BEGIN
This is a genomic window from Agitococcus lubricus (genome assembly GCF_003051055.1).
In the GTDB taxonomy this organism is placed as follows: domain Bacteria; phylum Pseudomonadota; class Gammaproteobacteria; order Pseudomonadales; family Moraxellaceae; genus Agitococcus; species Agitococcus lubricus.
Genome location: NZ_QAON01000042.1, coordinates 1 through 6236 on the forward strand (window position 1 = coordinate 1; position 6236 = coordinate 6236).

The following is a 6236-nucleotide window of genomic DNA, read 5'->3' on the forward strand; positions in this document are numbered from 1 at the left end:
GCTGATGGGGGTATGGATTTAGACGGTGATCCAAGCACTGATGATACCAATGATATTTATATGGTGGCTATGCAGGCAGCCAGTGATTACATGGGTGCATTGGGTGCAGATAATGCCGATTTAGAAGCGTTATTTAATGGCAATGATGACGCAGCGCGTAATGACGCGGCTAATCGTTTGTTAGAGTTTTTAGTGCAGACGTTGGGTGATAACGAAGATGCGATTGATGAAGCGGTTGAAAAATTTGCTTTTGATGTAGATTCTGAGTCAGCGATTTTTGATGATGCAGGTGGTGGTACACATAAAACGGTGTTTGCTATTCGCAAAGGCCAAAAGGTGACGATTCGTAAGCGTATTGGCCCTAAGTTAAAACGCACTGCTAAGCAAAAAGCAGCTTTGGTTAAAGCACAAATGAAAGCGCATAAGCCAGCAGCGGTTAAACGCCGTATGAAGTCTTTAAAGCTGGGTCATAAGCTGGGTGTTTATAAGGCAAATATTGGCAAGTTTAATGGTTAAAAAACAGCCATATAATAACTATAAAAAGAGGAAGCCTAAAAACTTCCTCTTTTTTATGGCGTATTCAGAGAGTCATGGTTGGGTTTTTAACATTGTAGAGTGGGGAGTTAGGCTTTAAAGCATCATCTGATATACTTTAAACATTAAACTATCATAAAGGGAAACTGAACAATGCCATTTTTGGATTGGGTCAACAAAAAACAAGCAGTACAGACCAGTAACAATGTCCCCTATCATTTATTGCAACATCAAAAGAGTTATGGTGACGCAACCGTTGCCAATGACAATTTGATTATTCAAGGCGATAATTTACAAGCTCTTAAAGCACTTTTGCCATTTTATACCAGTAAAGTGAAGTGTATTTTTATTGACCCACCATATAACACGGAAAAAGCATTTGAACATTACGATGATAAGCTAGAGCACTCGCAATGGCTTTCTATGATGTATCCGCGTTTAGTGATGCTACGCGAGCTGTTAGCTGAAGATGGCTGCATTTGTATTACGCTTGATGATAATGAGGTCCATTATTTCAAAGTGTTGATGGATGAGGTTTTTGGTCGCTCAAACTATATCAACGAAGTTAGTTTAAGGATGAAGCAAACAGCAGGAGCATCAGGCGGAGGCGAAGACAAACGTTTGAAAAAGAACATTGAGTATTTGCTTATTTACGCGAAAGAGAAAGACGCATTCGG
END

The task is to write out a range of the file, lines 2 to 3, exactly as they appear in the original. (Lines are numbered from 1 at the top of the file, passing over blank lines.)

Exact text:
In the GTDB taxonomy this organism is placed as follows: domain Bacteria; phylum Pseudomonadota; class Gammaproteobacteria; order Pseudomonadales; family Moraxellaceae; genus Agitococcus; species Agitococcus lubricus.
Genome location: NZ_QAON01000042.1, coordinates 1 through 6236 on the forward strand (window position 1 = coordinate 1; position 6236 = coordinate 6236).